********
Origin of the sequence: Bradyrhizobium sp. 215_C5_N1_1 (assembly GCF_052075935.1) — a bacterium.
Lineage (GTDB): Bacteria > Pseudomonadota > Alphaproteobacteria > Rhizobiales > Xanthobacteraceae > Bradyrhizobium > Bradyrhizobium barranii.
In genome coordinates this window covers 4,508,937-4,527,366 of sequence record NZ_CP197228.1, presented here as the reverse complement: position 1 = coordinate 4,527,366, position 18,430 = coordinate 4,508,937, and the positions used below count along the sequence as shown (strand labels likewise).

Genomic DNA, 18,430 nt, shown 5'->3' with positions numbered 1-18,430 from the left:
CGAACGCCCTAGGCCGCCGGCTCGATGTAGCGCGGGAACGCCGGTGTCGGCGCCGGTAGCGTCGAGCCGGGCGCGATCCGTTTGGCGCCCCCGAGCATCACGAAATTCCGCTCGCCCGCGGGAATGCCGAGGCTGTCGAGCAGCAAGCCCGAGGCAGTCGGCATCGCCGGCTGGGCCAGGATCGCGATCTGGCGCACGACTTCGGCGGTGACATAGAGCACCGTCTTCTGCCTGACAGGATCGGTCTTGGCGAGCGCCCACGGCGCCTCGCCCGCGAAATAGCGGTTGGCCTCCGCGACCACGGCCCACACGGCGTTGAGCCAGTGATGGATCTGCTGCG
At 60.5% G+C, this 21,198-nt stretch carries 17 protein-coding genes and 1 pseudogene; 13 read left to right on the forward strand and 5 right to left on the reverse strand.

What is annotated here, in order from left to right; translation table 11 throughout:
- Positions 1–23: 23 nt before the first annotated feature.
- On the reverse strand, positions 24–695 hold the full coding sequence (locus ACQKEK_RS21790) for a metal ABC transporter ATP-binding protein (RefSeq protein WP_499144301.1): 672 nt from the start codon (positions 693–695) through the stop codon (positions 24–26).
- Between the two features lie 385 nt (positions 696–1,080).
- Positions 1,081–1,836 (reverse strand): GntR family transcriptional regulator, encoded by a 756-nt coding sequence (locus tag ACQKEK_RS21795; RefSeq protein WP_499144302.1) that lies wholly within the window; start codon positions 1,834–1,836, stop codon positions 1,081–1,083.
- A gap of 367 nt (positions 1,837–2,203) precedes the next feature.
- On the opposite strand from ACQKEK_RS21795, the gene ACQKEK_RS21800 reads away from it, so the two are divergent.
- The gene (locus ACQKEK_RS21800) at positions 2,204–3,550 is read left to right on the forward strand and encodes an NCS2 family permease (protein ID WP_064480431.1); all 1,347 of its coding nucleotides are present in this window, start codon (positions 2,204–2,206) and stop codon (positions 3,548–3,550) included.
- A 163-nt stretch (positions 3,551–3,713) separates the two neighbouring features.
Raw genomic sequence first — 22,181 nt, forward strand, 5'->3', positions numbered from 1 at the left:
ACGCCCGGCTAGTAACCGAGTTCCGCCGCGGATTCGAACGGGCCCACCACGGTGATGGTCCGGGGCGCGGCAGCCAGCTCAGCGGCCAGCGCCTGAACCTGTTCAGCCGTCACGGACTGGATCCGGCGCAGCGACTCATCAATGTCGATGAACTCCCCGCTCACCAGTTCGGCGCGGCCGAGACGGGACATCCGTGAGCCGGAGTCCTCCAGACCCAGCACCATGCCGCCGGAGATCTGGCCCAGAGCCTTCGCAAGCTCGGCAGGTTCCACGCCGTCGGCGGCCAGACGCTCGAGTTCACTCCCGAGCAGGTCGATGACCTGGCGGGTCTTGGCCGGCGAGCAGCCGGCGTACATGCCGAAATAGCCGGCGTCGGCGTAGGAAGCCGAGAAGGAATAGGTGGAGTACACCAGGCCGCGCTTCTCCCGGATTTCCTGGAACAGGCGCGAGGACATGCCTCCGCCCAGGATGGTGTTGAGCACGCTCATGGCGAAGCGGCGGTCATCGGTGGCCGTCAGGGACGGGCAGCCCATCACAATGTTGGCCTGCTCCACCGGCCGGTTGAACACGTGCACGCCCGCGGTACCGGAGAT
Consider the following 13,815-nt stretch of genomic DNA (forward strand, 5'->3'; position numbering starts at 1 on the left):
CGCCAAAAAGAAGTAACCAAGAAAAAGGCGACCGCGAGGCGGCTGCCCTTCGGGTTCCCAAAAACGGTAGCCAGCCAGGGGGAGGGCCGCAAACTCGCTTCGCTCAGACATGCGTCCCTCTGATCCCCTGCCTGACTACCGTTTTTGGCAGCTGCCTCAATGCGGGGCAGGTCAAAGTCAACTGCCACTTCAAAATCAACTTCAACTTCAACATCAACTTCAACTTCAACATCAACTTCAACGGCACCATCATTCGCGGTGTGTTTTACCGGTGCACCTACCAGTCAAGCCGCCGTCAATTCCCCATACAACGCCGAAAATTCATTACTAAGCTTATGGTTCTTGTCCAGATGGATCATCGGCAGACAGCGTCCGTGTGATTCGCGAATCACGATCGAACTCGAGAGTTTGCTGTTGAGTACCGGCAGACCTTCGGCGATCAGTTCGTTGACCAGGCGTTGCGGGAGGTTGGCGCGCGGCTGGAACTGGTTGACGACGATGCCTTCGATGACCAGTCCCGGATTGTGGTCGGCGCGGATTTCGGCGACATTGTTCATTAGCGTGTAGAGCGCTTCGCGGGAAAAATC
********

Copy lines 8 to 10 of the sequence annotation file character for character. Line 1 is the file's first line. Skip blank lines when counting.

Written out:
- Positions 1–23: 23 nt before the first annotated feature.
- On the reverse strand, positions 24–695 hold the full coding sequence (locus ACQKEK_RS21790) for a metal ABC transporter ATP-binding protein (RefSeq protein WP_499144301.1): 672 nt from the start codon (positions 693–695) through the stop codon (positions 24–26).
- Between the two features lie 385 nt (positions 696–1,080).